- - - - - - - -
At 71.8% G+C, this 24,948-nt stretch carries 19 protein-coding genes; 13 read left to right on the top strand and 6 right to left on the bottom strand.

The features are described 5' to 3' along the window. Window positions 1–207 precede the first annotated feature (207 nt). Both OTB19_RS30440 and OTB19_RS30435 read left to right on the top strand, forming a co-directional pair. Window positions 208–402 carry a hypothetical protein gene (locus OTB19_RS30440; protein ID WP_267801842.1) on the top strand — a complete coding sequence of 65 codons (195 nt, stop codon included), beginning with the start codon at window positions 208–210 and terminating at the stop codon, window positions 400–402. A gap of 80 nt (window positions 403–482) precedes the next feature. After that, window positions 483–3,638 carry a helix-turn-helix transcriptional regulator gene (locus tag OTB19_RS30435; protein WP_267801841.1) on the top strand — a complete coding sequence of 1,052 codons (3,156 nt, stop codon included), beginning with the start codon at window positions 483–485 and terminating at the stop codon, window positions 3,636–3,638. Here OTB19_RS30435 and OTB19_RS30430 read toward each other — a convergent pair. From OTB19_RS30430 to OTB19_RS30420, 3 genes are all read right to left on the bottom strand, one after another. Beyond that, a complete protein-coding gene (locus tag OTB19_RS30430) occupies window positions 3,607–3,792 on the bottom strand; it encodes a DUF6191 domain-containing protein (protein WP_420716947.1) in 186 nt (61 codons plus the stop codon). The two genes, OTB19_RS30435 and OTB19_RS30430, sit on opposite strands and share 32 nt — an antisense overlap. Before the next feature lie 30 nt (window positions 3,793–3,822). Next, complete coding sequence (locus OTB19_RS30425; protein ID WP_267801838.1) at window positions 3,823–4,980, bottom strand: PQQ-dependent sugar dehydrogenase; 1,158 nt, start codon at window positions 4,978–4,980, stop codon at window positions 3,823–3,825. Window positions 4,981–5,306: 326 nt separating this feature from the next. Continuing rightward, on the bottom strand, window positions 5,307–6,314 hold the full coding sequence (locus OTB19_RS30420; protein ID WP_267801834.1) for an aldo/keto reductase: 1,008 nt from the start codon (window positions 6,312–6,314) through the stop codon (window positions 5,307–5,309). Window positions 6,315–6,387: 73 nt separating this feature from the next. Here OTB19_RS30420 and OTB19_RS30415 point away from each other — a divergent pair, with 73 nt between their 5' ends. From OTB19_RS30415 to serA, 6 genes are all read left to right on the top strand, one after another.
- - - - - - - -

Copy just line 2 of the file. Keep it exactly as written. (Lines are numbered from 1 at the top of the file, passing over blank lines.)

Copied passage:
The features are described 5' to 3' along the window. Window positions 1–207 precede the first annotated feature (207 nt). Both OTB19_RS30440 and OTB19_RS30435 read left to right on the top strand, forming a co-directional pair. Window positions 208–402 carry a hypothetical protein gene (locus OTB19_RS30440; protein ID WP_267801842.1) on the top strand — a complete coding sequence of 65 codons (195 nt, stop codon included), beginning with the start codon at window positions 208–210 and terminating at the stop codon, window positions 400–402. A gap of 80 nt (window positions 403–482) precedes the next feature. After that, window positions 483–3,638 carry a helix-turn-helix transcriptional regulator gene (locus tag OTB19_RS30435; protein WP_267801841.1) on the top strand — a complete coding sequence of 1,052 codons (3,156 nt, stop codon included), beginning with the start codon at window positions 483–485 and terminating at the stop codon, window positions 3,636–3,638. Here OTB19_RS30435 and OTB19_RS30430 read toward each other — a convergent pair. From OTB19_RS30430 to OTB19_RS30420, 3 genes are all read right to left on the bottom strand, one after another. Beyond that, a complete protein-coding gene (locus tag OTB19_RS30430) occupies window positions 3,607–3,792 on the bottom strand; it encodes a DUF6191 domain-containing protein (protein WP_420716947.1) in 186 nt (61 codons plus the stop codon). The two genes, OTB19_RS30435 and OTB19_RS30430, sit on opposite strands and share 32 nt — an antisense overlap. Before the next feature lie 30 nt (window positions 3,793–3,822). Next, complete coding sequence (locus OTB19_RS30425; protein ID WP_267801838.1) at window positions 3,823–4,980, bottom strand: PQQ-dependent sugar dehydrogenase; 1,158 nt, start codon at window positions 4,978–4,980, stop codon at window positions 3,823–3,825. Window positions 4,981–5,306: 326 nt separating this feature from the next. Continuing rightward, on the bottom strand, window positions 5,307–6,314 hold the full coding sequence (locus OTB19_RS30420; protein ID WP_267801834.1) for an aldo/keto reductase: 1,008 nt from the start codon (window positions 6,312–6,314) through the stop codon (window positions 5,307–5,309). Window positions 6,315–6,387: 73 nt separating this feature from the next. Here OTB19_RS30420 and OTB19_RS30415 point away from each other — a divergent pair, with 73 nt between their 5' ends. From OTB19_RS30415 to serA, 6 genes are all read left to right on the top strand, one after another.